An investigation of “disaster capitalism”, based on Naomi Klein’s proposition that neo-liberal capitalism feeds on natural disasters, war and terror to establish its dominance.
The Shock Doctrine: The Rise of Disaster Capitalism is a 2007 book by the Canadian author and social activist Naomi Klein. In the book, Klein argues that neoliberal free market policies (as advocated by the economist Milton Friedman) have risen to prominence in some developed countries because of a deliberate strategy of “shock therapy.” This centres on the exploitation of national crises (disasters or upheavals) to establish controversial and questionable policies, while citizens are too distracted (emotionally and physically) to engage and develop an adequate response, and resist effectively. The book suggests that some man-made events, such as the Iraq War, were undertaken with the intention of pushing through such unpopular policies in their wake.
Some reviewers criticised the book for making what they viewed as simplifications of political phenomena, while others lauded it as a compelling and important work. The book served as the main source of a 2009 documentary feature film with the same title directed by Michael Winterbottom.
The book is divided into seven parts with a total of 21 chapters:
- Part 1 begins with a chapter on psychiatric shock therapy and the covert experiments conducted by the psychiatrist Ewen Cameron in collusion with the Central Intelligence Agency.
- The second chapter introduces Milton Friedman and his Chicago school of economics, whom Klein describes as leading a laissez-faire capitalist movement committed to creating free markets that are even less regulated than those that existed before the Great Depression.
- Part 2 discusses the use of “shock doctrine” to transform South American economies in the 1970s, focusing on the 1973 coup in Chile led by General Augusto Pinochet and influenced by a prominent group of Chilean economists who had been trained at the University of Chicago in the Economics department, funded by the CIA, and advised by Milton Friedman.
- Klein connects torture with economic shock therapy.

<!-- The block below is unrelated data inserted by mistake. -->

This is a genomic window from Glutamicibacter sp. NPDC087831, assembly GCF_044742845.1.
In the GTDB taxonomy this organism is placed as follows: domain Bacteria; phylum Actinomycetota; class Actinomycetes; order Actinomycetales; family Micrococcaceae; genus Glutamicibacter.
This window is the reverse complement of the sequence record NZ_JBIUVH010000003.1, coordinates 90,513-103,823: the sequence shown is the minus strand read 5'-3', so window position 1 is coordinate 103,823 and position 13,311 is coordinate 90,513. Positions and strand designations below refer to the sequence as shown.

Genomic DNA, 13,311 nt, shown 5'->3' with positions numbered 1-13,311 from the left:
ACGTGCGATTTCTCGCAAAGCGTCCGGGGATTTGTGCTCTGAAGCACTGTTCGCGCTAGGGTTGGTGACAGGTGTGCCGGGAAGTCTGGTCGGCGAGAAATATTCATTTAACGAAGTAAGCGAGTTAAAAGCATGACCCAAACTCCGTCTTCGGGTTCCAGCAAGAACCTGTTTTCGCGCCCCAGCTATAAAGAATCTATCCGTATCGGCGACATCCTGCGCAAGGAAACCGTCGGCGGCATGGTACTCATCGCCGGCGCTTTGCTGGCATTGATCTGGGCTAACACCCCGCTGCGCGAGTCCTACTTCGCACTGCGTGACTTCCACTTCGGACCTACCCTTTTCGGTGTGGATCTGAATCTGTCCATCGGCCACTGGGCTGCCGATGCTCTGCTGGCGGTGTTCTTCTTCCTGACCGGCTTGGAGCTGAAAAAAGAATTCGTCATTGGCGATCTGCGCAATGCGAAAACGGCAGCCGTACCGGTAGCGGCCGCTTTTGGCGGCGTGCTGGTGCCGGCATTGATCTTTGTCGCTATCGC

- Part 3 covers attempts to apply the shock doctrine without the need for extreme violence against sections of the population.
- Klein says that Margaret Thatcher applied mild shock “therapy” facilitated by the Falklands War, while free market reform in Bolivia was possible due to a combination of pre-existing economic crises and the charisma of Jeffrey Sachs.
- Part 4 reports on how Klein thinks the shock doctrine was applied in Poland, Russia, South Africa and to the tiger economies during the 1997 Asian financial crisis.
- Part 5 introduces the “Disaster Capitalism Complex,” where the author claims that companies have learnt to profit from disasters.
- Part 6 discusses the use of “Shock and awe” in the 2003 invasion of Iraq and the subsequent occupation of Iraq, which Klein describes as the most comprehensive and full-scale implementation of the shock doctrine ever attempted.
- Part 7 is about winners and losers of economic shock therapy – how small groups will often do very well by moving into luxurious gated communities while large sections of the population are left with decaying public infrastructure, declining incomes and increased unemployment.
The Conclusion details the backlash against the “shock doctrine” and economic institutions which, in Klein’s view, encourage it – like the World Bank and IMF. South America and Lebanon post-2006 are shown in a positive light, where politicians are already rolling back free-market policies, with some mention of the increased campaigning by community-minded activists in South Africa and China.
- Winner of the Warwick Prize for Writing (2008/2009).
Production & Filming Details
- Director(s): Michael Winterbottom and Mat Whitecross.
- Producer(s): Alex Cooke, Andrew Eaton, Alan Hayling, Phillip Koch, Avi Lewis, Sally Marshall, and Melissa Parmenter.
- Writer(s): Naomi Klein (book).
- Editor(s): Paul Monaghan, Mat Whitecross, and Michael Winterbottom.
- Production: Renegade Pictures and Revolution Films.
- Distributor(s): Haut et Court (2010) (France) (theatrical), Paradiso Entertainment (2010) (Netherlands) (theatrical), Channel 4 Television Corporation (2009) (UK) (TV), Dogwoof Pictures (2009) (UK) (all media), Front Row Filmed Entertainment (2010) (United Arab Emirates) (all media) (Middle East), Paradiso Home Entertainment (2010) (Netherlands) (DVD), Sundance Selects (2010) (USA) (TV) (video-on-demand), and Yleisradio (YLE) (2010) (Finland) (TV).
- Release Date: 09 February 2009 (Berlin International Film Festival).
- Running Time: 79 minutes.
- Rating: Not rated.
- Country: US.
- Language: English.